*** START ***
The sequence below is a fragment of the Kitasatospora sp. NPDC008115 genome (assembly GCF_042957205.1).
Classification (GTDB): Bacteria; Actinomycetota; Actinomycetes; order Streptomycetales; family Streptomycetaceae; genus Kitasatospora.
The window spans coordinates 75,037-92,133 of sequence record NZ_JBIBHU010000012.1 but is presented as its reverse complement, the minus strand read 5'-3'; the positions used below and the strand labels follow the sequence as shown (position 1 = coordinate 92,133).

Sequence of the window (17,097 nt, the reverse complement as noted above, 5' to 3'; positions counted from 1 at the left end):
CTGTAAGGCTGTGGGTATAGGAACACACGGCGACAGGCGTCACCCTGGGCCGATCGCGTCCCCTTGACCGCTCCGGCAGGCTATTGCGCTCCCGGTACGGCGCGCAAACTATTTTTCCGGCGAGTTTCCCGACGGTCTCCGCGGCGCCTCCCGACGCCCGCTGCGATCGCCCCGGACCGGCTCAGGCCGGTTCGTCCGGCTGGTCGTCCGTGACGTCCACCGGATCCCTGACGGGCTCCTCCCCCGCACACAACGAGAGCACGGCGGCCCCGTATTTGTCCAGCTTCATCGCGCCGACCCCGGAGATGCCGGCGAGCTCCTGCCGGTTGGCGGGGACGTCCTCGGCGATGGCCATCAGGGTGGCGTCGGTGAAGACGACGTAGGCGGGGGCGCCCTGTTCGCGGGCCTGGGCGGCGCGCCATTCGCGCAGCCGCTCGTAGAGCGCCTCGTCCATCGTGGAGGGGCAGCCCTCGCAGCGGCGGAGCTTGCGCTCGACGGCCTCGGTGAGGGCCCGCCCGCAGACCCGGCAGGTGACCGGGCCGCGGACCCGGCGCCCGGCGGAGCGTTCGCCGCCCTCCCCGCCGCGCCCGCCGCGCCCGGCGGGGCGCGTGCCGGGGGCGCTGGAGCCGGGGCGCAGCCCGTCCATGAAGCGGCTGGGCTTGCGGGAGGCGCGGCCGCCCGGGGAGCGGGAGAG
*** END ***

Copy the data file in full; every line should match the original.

The sequence below is a fragment of the Kitasatospora sp. NPDC008115 genome (assembly GCF_042957205.1).
Classification (GTDB): Bacteria; Actinomycetota; Actinomycetes; order Streptomycetales; family Streptomycetaceae; genus Kitasatospora.
The window spans coordinates 75,037-92,133 of sequence record NZ_JBIBHU010000012.1 but is presented as its reverse complement, the minus strand read 5'-3'; the positions used below and the strand labels follow the sequence as shown (position 1 = coordinate 92,133).

Sequence of the window (17,097 nt, the reverse complement as noted above, 5' to 3'; positions counted from 1 at the left end):
CTGTAAGGCTGTGGGTATAGGAACACACGGCGACAGGCGTCACCCTGGGCCGATCGCGTCCCCTTGACCGCTCCGGCAGGCTATTGCGCTCCCGGTACGGCGCGCAAACTATTTTTCCGGCGAGTTTCCCGACGGTCTCCGCGGCGCCTCCCGACGCCCGCTGCGATCGCCCCGGACCGGCTCAGGCCGGTTCGTCCGGCTGGTCGTCCGTGACGTCCACCGGATCCCTGACGGGCTCCTCCCCCGCACACAACGAGAGCACGGCGGCCCCGTATTTGTCCAGCTTCATCGCGCCGACCCCGGAGATGCCGGCGAGCTCCTGCCGGTTGGCGGGGACGTCCTCGGCGATGGCCATCAGGGTGGCGTCGGTGAAGACGACGTAGGCGGGGGCGCCCTGTTCGCGGGCCTGGGCGGCGCGCCATTCGCGCAGCCGCTCGTAGAGCGCCTCGTCCATCGTGGAGGGGCAGCCCTCGCAGCGGCGGAGCTTGCGCTCGACGGCCTCGGTGAGGGCCCGCCCGCAGACCCGGCAGGTGACCGGGCCGCGGACCCGGCGCCCGGCGGAGCGTTCGCCGCCCTCCCCGCCGCGCCCGCCGCGCCCGGCGGGGCGCGTGCCGGGGGCGCTGGAGCCGGGGCGCAGCCCGTCCATGAAGCGGCTGGGCTTGCGGGAGGCGCGGCCGCCCGGGGAGCGGGAGAG